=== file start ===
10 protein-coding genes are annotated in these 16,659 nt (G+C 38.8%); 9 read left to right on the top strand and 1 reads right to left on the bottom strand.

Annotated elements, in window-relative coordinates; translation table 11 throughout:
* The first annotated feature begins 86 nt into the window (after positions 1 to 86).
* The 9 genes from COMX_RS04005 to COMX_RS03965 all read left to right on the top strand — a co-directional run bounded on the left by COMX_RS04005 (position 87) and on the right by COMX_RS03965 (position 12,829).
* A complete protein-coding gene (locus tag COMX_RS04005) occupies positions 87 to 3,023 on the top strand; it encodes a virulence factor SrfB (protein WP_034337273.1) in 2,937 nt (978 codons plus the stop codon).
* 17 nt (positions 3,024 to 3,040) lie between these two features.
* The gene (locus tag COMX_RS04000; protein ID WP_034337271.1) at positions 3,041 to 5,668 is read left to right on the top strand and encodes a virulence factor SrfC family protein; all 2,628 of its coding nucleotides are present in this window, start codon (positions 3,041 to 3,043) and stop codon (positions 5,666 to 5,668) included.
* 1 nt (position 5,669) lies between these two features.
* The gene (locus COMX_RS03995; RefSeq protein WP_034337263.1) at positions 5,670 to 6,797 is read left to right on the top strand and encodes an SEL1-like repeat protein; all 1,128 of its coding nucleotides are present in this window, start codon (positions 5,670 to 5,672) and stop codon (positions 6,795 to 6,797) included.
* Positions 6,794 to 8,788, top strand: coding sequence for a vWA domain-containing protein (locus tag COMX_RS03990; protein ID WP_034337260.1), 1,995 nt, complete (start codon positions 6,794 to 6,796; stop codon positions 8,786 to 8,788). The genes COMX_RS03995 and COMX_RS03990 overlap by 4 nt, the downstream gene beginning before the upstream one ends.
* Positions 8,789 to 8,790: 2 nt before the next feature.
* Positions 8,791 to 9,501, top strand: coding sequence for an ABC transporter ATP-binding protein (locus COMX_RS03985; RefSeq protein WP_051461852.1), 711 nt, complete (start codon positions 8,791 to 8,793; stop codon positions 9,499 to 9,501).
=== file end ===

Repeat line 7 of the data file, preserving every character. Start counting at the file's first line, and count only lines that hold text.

* The gene (locus tag COMX_RS04000; protein ID WP_034337271.1) at positions 3,041 to 5,668 is read left to right on the top strand and encodes a virulence factor SrfC family protein; all 2,628 of its coding nucleotides are present in this window, start codon (positions 3,041 to 3,043) and stop codon (positions 5,666 to 5,668) included.